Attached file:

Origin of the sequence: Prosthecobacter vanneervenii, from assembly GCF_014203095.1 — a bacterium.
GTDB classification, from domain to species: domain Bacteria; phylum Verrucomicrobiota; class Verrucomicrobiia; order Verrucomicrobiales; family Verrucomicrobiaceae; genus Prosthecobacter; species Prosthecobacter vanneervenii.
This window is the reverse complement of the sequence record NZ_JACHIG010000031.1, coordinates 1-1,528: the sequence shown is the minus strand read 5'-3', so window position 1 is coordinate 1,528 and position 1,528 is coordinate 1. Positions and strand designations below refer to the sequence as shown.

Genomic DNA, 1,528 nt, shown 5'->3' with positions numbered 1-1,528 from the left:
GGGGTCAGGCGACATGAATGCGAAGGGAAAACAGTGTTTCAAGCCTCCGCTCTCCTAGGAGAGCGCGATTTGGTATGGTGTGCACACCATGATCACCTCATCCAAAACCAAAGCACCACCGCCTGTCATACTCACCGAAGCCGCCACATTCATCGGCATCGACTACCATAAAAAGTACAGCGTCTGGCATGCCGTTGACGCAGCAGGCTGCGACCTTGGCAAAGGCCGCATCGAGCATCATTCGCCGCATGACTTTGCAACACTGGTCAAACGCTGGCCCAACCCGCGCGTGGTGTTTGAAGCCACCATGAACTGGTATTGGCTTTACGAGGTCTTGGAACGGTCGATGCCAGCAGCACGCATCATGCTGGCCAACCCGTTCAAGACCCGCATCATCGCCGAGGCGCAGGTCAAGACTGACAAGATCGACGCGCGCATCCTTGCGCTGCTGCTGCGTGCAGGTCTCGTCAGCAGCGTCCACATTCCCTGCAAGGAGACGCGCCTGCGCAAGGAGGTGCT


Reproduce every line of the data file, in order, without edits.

Origin of the sequence: Prosthecobacter vanneervenii, from assembly GCF_014203095.1 — a bacterium.
GTDB classification, from domain to species: domain Bacteria; phylum Verrucomicrobiota; class Verrucomicrobiia; order Verrucomicrobiales; family Verrucomicrobiaceae; genus Prosthecobacter; species Prosthecobacter vanneervenii.
This window is the reverse complement of the sequence record NZ_JACHIG010000031.1, coordinates 1-1,528: the sequence shown is the minus strand read 5'-3', so window position 1 is coordinate 1,528 and position 1,528 is coordinate 1. Positions and strand designations below refer to the sequence as shown.

Genomic DNA, 1,528 nt, shown 5'->3' with positions numbered 1-1,528 from the left:
GGGGTCAGGCGACATGAATGCGAAGGGAAAACAGTGTTTCAAGCCTCCGCTCTCCTAGGAGAGCGCGATTTGGTATGGTGTGCACACCATGATCACCTCATCCAAAACCAAAGCACCACCGCCTGTCATACTCACCGAAGCCGCCACATTCATCGGCATCGACTACCATAAAAAGTACAGCGTCTGGCATGCCGTTGACGCAGCAGGCTGCGACCTTGGCAAAGGCCGCATCGAGCATCATTCGCCGCATGACTTTGCAACACTGGTCAAACGCTGGCCCAACCCGCGCGTGGTGTTTGAAGCCACCATGAACTGGTATTGGCTTTACGAGGTCTTGGAACGGTCGATGCCAGCAGCACGCATCATGCTGGCCAACCCGTTCAAGACCCGCATCATCGCCGAGGCGCAGGTCAAGACTGACAAGATCGACGCGCGCATCCTTGCGCTGCTGCTGCGTGCAGGTCTCGTCAGCAGCGTCCACATTCCCTGCAAGGAGACGCGCCTGCGCAAGGAGGTGCT